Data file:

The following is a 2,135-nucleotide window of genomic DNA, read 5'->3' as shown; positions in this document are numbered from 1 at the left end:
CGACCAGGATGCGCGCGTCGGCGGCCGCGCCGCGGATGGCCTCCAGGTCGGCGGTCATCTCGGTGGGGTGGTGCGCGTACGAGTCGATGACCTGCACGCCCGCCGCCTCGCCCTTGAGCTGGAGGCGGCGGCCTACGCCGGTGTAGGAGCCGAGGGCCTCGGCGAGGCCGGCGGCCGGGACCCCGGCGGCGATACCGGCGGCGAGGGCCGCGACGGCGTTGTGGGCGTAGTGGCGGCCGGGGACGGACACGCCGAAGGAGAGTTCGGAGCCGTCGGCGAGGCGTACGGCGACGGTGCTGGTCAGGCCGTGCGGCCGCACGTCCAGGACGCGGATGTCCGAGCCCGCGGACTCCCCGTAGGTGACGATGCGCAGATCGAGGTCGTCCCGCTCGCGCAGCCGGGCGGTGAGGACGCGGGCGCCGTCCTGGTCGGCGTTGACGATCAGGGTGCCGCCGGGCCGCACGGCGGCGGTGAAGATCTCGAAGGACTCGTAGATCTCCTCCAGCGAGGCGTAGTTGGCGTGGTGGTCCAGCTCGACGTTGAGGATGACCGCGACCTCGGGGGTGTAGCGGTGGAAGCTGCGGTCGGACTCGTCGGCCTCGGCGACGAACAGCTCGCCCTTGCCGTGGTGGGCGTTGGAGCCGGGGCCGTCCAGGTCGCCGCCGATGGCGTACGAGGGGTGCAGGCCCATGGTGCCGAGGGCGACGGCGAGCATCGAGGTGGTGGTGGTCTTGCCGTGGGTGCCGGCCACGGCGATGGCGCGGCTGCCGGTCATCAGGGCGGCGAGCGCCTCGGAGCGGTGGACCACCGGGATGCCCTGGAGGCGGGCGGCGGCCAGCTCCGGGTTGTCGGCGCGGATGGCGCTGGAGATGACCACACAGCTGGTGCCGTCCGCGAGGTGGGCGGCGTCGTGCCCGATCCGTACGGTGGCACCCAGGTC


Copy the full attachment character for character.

The following is a 2,135-nucleotide window of genomic DNA, read 5'->3' as shown; positions in this document are numbered from 1 at the left end:
CGACCAGGATGCGCGCGTCGGCGGCCGCGCCGCGGATGGCCTCCAGGTCGGCGGTCATCTCGGTGGGGTGGTGCGCGTACGAGTCGATGACCTGCACGCCCGCCGCCTCGCCCTTGAGCTGGAGGCGGCGGCCTACGCCGGTGTAGGAGCCGAGGGCCTCGGCGAGGCCGGCGGCCGGGACCCCGGCGGCGATACCGGCGGCGAGGGCCGCGACGGCGTTGTGGGCGTAGTGGCGGCCGGGGACGGACACGCCGAAGGAGAGTTCGGAGCCGTCGGCGAGGCGTACGGCGACGGTGCTGGTCAGGCCGTGCGGCCGCACGTCCAGGACGCGGATGTCCGAGCCCGCGGACTCCCCGTAGGTGACGATGCGCAGATCGAGGTCGTCCCGCTCGCGCAGCCGGGCGGTGAGGACGCGGGCGCCGTCCTGGTCGGCGTTGACGATCAGGGTGCCGCCGGGCCGCACGGCGGCGGTGAAGATCTCGAAGGACTCGTAGATCTCCTCCAGCGAGGCGTAGTTGGCGTGGTGGTCCAGCTCGACGTTGAGGATGACCGCGACCTCGGGGGTGTAGCGGTGGAAGCTGCGGTCGGACTCGTCGGCCTCGGCGACGAACAGCTCGCCCTTGCCGTGGTGGGCGTTGGAGCCGGGGCCGTCCAGGTCGCCGCCGATGGCGTACGAGGGGTGCAGGCCCATGGTGCCGAGGGCGACGGCGAGCATCGAGGTGGTGGTGGTCTTGCCGTGGGTGCCGGCCACGGCGATGGCGCGGCTGCCGGTCATCAGGGCGGCGAGCGCCTCGGAGCGGTGGACCACCGGGATGCCCTGGAGGCGGGCGGCGGCCAGCTCCGGGTTGTCGGCGCGGATGGCGCTGGAGATGACCACACAGCTGGTGCCGTCCGCGAGGTGGGCGGCGTCGTGCCCGATCCGTACGGTGGCACCCAGGTC